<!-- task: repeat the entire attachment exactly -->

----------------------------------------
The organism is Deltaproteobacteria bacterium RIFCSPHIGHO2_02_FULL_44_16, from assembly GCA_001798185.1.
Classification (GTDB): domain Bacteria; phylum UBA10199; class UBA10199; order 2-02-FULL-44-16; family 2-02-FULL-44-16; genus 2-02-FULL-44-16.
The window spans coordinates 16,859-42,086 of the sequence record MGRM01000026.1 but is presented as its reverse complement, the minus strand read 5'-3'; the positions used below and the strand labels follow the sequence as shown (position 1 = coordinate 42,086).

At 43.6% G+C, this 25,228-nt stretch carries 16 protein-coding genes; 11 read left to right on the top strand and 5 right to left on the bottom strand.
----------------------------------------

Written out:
The organism is Deltaproteobacteria bacterium RIFCSPHIGHO2_02_FULL_44_16, from assembly GCA_001798185.1.
Classification (GTDB): domain Bacteria; phylum UBA10199; class UBA10199; order 2-02-FULL-44-16; family 2-02-FULL-44-16; genus 2-02-FULL-44-16.
The window spans coordinates 16,859-42,086 of the sequence record MGRM01000026.1 but is presented as its reverse complement, the minus strand read 5'-3'; the positions used below and the strand labels follow the sequence as shown (position 1 = coordinate 42,086).

At 43.6% G+C, this 25,228-nt stretch carries 16 protein-coding genes; 11 read left to right on the top strand and 5 right to left on the bottom strand.